by Brian Lentz
Vice President, Big Rock Exploration
Challenges, Problems, Solutions
The team at Big Rock is excited to attend the nation’s oldest and second largest mining conference again this year, the American Exploration & Mining Association’s 2018 Annual Meeting, hosted in Spokane, Washington from December 2nd – 7th.
This year’s theme, “Challenges, Problems, Solutions,” is timely and fitting with Big Rock’s own 2019 strategic outlook, which is focused on innovative projects solutions that tackle tough environmental challenges, address key stakeholders, and create meaningful outcomes for our clients.
We look forward to sharing our takeaways from the conference on our blog, and in the upcoming Issue No. 5 of our newsletter, Explore & Discover. We hope you’re ready to explore & discover with us is 2019.
Silver valley Tour
On Tuesday our team took part in traveling through the famous Coeur d’Alene, with over 130 years of great mining history. The tour was led by retired state geologist and mining historian, Earl H. Bennett of Genesse, Idaho. With decades of experience and knowledge of the region, Earl shared many firsthand accounts of the successes, and in rarer instances tragedies that the Silver Valley has seen over its lifetime of development.
Well-known mines like Bunker Hill, Sunshine, Galena, Lucky Friday, Tiger-Poorman, and Hecla have produced tremendous amounts of ore and over a billion-ounces of silver. Even today well over a century later, these mines have endured and continue to draw geologists and world-class mining companies as they push deeper and deeper following the rich veins of silver and other resources such as lead and zinc.
This field trip was captivating and informative as the group was able to view these historic mines while learning of personally-narrated stories and anecdotes from Mr. Bennett. One of the most memorable stops on the tour was the Sunshine Mine in Kellogg, Idaho. This was the site of one the U.S. mining industry’s worst disasters, when in 1972 a fire broke out in the mine, trapping and killing 91 miners due to carbon monoxide poisoning. Even though the tragedy is now 46 years old, you can still feel its lasting impact. The miners are remembered by a dedicated memorial, a 13-foot tall bronze sculpture of a miner with a headlamp shining towards the site.
The statue is the creation of Ken Lonn of Auburn, Washington. Mr. Lonn is a former miner and shift boss at the Sunshine mine. He worked at the Sunshine mine after the fire, and sculpted the statue in the plant at the mine site.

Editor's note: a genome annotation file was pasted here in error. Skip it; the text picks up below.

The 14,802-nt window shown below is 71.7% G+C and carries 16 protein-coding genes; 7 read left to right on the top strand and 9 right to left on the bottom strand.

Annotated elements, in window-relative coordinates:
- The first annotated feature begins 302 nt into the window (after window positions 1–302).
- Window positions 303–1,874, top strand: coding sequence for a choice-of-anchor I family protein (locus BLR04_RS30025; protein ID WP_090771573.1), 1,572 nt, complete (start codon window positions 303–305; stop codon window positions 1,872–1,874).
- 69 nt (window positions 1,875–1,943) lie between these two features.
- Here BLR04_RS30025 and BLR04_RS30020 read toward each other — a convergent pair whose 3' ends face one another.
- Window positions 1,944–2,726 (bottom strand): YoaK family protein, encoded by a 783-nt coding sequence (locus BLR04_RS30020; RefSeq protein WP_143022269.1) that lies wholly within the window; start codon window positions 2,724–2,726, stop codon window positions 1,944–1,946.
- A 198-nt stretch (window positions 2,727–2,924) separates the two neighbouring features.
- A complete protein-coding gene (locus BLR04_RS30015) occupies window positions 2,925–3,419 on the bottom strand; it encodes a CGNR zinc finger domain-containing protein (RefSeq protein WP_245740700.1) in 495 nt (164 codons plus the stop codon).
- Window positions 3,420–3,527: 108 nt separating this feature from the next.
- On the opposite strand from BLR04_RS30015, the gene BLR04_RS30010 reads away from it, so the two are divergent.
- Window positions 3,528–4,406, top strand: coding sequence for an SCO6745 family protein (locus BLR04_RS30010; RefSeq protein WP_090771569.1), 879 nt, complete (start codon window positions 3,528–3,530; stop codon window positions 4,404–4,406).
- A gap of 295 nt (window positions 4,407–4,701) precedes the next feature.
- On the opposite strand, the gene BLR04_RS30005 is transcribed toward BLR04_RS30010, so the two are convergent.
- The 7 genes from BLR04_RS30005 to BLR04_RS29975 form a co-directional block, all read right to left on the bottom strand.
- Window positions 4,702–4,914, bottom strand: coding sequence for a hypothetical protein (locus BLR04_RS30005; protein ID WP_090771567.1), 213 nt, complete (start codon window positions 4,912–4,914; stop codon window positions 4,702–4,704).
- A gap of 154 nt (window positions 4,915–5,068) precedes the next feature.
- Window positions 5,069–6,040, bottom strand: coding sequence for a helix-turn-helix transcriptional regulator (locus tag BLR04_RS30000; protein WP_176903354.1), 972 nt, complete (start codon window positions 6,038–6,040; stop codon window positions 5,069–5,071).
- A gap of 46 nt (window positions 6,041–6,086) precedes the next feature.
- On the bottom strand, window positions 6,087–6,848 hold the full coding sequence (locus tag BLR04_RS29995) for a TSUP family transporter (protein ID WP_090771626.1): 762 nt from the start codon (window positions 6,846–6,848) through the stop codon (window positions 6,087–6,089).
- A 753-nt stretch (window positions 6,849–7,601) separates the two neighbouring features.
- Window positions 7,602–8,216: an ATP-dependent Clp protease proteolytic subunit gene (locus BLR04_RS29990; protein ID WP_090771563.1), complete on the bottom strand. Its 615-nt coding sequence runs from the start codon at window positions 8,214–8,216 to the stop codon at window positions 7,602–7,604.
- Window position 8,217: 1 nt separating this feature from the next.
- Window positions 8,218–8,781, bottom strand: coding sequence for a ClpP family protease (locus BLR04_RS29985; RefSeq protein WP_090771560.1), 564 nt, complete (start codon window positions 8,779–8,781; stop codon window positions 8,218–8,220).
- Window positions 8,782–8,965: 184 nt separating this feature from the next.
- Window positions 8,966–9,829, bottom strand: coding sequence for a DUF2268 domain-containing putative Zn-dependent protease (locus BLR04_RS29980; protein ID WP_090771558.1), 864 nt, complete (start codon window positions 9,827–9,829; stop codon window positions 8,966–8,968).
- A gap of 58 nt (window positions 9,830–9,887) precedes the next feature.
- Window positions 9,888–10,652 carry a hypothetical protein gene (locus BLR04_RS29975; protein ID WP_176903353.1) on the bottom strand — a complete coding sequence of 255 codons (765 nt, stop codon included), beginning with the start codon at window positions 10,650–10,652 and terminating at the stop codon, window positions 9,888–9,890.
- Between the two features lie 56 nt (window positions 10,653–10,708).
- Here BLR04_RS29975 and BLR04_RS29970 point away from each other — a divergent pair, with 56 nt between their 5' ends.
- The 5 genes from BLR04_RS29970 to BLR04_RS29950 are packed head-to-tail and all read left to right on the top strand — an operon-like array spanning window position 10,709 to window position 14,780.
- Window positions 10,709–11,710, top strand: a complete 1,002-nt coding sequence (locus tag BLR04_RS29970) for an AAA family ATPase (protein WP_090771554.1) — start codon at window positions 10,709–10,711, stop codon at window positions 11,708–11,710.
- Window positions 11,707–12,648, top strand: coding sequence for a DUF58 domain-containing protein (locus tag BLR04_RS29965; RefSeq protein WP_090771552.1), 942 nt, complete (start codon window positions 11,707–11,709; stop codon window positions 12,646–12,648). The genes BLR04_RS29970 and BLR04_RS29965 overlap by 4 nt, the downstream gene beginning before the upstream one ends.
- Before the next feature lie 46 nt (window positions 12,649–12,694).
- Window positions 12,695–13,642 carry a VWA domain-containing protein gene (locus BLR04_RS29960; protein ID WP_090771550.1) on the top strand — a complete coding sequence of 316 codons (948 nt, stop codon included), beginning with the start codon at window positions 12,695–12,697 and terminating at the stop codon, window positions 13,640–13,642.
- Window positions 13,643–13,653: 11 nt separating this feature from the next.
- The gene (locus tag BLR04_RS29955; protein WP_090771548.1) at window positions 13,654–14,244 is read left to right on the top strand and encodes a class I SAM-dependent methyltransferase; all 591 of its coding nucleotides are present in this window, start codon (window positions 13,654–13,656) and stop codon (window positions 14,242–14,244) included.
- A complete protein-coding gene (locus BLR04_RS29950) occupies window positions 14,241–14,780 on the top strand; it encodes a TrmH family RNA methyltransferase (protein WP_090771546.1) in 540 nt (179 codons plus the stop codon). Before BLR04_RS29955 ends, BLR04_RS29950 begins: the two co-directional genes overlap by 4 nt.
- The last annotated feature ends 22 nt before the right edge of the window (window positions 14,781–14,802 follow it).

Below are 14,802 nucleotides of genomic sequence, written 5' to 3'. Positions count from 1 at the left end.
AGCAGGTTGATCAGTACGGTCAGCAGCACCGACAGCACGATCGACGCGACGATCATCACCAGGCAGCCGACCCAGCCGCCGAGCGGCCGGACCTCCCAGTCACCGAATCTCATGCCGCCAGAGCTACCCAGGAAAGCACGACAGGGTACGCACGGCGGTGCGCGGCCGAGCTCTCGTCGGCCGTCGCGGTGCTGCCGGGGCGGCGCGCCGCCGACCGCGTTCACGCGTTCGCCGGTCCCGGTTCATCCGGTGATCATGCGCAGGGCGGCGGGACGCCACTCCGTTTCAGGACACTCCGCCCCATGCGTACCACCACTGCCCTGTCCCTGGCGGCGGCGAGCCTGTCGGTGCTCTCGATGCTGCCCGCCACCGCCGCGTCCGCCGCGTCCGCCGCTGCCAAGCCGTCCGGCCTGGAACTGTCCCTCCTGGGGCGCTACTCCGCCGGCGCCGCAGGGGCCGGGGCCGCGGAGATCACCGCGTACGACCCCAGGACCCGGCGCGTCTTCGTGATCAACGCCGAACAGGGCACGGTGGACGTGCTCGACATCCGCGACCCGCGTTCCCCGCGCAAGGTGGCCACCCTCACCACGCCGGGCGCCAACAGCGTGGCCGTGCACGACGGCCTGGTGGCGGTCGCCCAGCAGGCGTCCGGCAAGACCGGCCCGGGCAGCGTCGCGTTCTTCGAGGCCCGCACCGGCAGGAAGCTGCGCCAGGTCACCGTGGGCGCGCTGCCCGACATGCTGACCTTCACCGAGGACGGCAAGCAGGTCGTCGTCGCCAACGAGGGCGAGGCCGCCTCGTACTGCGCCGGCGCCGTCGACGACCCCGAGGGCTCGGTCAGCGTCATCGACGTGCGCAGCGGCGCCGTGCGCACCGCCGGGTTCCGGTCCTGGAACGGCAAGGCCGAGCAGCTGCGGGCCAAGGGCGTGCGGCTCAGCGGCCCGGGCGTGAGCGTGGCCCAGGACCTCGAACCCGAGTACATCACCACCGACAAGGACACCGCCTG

This was a really neat tour and a must-see for any historically minded geologist. Thanks to the tour organizers, our guides, and the hardworking people of the Silver Valley.
Over the past couple days there have been many great technical talks and insights exchanged from some of the most influential companies in the mining and exploration industry. Not only do we seek to learn from engaging with our peers, we also look for applications in the real-world that present relevant, accessible issues that can demonstrate the demand and criticality of our industry to modern society.
This year’s AEMA annual meeting was hosted by the Spokane Convention Center, which presents visitors with a great visual display of the building’s engineering and environmental impact. The convention center is a Leed Silver-certified building, which is globally recognized symbol of sustainable achievement. LEED, or Leadership in Energy and Environmental Design, is the most widely used green building rating system in the world. In order to address the rising urgency of energy consumption and environmental impacts due to global economic growth, LEED provides a framework to create healthy, highly efficient and cost-saving green buildings as a solution to these pressing problems.
Interacting with this display was rather serendipitous for the Big Rock team because it synthesized two key concepts that are important components of our strategy: 1) the sustainability of local sourcing, and 2) the criticality of minerals to sustainability and green building. Local sourcing is an important value initiative for Big Rock because it can shorten and simplify the supply chain by reducing costs and improving efficiency. As a secondary benefit, local sourcing can have a net positive economic impact through adjacent reinvestment rather than dollars leaving the system to an external supplier.
Green building and environmental design are crucial areas of innovation in our modern economy, and therefore are generating significant demand for natural resources. Our industry must continue to look for ways to discover and develop resources domestically as a means of providing more value for buyers and reducing the overall environmental impacts of the supply chain. Lastly, local sourcing is an effective risk management tool for companies and for our national security interests by reducing pricing volatility and external disruptions from foreign suppliers.
As this LEED display demonstrates, if you keep your eyes, ears, and mind open there are countless opportunities to communicate the value and importance of mining and exploration in ways that are beneficial and positive for our economy, environment, and society. Big Rock is committed to an approach that identifies such challenges and reframes them as opportunities for innovation and growth.
BIG ROCK STAFF REFLECTION
“One of the key elements of our approach is reframing challenge as opportunity. Rather than seeking to avoid situational constraints, we take a fresh perspective to problem solving and don’t begin our process by always following the status quo. ”
Brian Lentz, VP of Big Rock Exploration
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